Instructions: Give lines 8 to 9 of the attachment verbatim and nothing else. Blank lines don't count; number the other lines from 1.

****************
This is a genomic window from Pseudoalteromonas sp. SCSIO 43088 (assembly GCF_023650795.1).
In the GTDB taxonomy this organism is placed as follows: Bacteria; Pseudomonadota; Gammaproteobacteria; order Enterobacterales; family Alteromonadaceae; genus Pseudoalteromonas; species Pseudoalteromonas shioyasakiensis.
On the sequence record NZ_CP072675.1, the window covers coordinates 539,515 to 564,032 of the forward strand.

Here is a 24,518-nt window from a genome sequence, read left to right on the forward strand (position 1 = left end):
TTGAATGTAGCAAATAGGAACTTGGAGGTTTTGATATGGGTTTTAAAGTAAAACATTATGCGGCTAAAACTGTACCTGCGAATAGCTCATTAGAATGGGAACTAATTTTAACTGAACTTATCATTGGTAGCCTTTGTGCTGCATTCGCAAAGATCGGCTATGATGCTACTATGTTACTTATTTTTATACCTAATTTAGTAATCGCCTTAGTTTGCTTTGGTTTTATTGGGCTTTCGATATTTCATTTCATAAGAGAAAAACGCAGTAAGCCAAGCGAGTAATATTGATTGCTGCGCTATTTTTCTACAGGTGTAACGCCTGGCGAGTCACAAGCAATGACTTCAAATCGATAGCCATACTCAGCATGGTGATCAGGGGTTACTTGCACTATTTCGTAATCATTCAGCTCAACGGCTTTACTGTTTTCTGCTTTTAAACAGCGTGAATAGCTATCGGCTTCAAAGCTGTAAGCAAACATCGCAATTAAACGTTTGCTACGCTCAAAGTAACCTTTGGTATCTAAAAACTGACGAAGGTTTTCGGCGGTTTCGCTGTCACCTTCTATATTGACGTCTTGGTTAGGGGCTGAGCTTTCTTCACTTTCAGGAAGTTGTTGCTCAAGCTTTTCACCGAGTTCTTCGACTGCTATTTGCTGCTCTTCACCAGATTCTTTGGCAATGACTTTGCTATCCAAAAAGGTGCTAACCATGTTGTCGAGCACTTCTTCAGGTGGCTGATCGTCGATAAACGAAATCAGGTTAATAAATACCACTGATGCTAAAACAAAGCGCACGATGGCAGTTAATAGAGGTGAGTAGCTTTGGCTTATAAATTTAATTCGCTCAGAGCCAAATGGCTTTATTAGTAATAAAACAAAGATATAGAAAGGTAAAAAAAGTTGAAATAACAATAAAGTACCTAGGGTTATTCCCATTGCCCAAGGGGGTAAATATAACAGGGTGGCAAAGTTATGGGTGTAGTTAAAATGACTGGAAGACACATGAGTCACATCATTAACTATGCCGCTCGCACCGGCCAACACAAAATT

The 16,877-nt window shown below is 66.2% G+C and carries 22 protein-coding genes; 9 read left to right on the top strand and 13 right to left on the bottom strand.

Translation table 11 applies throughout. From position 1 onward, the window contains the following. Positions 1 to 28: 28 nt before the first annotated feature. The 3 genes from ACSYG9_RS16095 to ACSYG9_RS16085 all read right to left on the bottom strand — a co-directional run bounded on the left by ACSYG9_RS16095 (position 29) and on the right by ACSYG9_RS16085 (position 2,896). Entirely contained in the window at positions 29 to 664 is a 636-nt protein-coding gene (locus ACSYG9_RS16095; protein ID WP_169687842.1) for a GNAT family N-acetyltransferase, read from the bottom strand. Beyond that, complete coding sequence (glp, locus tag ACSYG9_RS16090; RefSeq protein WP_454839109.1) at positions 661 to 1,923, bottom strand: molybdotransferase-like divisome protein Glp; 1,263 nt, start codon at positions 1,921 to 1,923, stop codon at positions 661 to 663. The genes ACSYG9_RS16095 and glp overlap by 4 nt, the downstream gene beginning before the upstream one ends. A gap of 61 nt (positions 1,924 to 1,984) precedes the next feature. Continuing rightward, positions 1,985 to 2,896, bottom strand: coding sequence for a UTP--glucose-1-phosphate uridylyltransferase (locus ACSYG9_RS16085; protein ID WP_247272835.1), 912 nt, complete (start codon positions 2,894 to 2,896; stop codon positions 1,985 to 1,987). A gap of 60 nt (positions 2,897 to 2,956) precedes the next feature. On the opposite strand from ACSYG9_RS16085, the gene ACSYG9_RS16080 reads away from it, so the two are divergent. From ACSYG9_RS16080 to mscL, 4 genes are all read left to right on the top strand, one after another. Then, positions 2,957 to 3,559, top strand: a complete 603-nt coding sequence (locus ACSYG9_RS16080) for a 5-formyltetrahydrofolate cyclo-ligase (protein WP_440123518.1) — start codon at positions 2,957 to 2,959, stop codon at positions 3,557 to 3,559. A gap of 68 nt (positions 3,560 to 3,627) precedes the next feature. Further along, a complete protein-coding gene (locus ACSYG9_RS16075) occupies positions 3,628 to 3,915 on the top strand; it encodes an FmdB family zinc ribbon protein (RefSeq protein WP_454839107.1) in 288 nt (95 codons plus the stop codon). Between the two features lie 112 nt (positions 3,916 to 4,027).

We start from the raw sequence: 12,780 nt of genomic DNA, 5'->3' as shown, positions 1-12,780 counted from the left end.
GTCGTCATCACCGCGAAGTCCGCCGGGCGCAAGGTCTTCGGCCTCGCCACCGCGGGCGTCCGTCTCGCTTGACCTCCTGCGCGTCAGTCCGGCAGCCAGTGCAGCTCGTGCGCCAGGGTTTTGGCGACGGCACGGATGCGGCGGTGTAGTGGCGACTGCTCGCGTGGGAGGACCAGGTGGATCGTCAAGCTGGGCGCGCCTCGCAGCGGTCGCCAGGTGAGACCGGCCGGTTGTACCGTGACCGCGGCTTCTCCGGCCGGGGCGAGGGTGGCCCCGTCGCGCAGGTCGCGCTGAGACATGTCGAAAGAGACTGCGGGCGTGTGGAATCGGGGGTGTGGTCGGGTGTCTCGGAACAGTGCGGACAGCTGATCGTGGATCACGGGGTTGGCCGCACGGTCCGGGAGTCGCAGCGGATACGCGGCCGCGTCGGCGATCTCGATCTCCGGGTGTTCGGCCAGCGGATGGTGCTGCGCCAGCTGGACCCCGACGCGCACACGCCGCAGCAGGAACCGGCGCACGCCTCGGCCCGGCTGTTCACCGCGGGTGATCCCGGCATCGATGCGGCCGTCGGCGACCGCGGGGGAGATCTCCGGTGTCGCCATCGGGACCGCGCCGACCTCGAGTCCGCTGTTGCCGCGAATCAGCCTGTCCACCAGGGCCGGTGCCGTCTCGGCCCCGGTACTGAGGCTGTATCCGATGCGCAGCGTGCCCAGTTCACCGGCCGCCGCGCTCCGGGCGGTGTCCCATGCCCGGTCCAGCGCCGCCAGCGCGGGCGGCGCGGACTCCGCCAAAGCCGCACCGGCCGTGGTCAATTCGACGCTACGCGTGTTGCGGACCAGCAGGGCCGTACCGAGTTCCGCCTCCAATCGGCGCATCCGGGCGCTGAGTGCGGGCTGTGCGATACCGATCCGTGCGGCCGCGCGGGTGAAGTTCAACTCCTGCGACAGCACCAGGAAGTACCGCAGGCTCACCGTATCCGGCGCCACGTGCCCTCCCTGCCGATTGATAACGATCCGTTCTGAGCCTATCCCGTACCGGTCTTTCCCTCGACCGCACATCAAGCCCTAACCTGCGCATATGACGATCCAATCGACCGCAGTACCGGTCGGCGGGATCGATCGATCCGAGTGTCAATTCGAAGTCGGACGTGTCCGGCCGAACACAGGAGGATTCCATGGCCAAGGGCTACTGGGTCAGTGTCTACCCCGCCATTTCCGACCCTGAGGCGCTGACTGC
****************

We start from the raw sequence: 12,780 nt of genomic DNA, 5'->3' as shown, positions 1-12,780 counted from the left end.
GTCGTCATCACCGCGAAGTCCGCCGGGCGCAAGGTCTTCGGCCTCGCCACCGCGGGCGTCCGTCTCGCTTGACCTCCTGCGCGTCAGTCCGGCAGCCAGTGCAGCTCGTGCGCCAGGGTTTTGGCGACGGCACGGATGCGGCGGTGTAGTGGCGACTGCTCGCGTGGGAGGACCAGGTGGATCGTCAAGCTGGGCGCGCCTCGCAGCGGTCGCCAGGTGAGACCGGCCGGTTGTACCGTGACCGCGGCTTCTCCGGCCGGGGCGAGGGTGGCCCCGTCGCGCAGGTCGCGCTGAGACATGTCGAAAGAGACTGCGGGCGTGTGGAATCGGGGGTGTGGTCGGGTGTCTCGGAACAGTGCGGACAGCTGATCGTGGATCACGGGGTTGGCCGCACGGTCCGGGAGTCGCAGCGGATACGCGGCCGCGTCGGCGATCTCGATCTCCGGGTGTTCGGCCAGCGGATGGTGCTGCGCCAGCTGGACCCCGACGCGCACACGCCGCAGCAGGAACCGGCGCACGCCTCGGCCCGGCTGTTCACCGCGGGTGATCCCGGCATCGATGCGGCCGTCGGCGACCGCGGGGGAGATCTCCGGTGTCGCCATCGGGACCGCGCCGACCTCGAGTCCGCTGTTGCCGCGAATCAGCCTGTCCACCAGGGCCGGTGCCGTCTCGGCCCCGGTACTGAGGCTGTATCCGATGCGCAGCGTGCCCAGTTCACCGGCCGCCGCGCTCCGGGCGGTGTCCCATGCCCGGTCCAGCGCCGCCAGCGCGGGCGGCGCGGACTCCGCCAAAGCCGCACCGGCCGTGGTCAATTCGACGCTACGCGTGTTGCGGACCAGCAGGGCCGTACCGAGTTCCGCCTCCAATCGGCGCATCCGGGCGCTGAGTGCGGGCTGTGCGATACCGATCCGTGCGGCCGCGCGGGTGAAGTTCAACTCCTGCGACAGCACCAGGAAGTACCGCAGGCTCACCGTATCCGGCGCCACGTGCCCTCCCTGCCGATTGATAACGATCCGTTCTGAGCCTATCCCGTACCGGTCTTTCCCTCGACCGCACATCAAGCCCTAACCTGCGCATATGACGATCCAATCGACCGCAGTACCGGTCGGCGGGATCGATCGATCCGAGTGTCAATTCGAAGTCGGACGTGTCCGGCCGAACACAGGAGGATTCCATGGCCAAGGGCTACTGGGTCAGTGTCTACCCCGCCATTTCCGACCCTGAGGCGCTGACTGC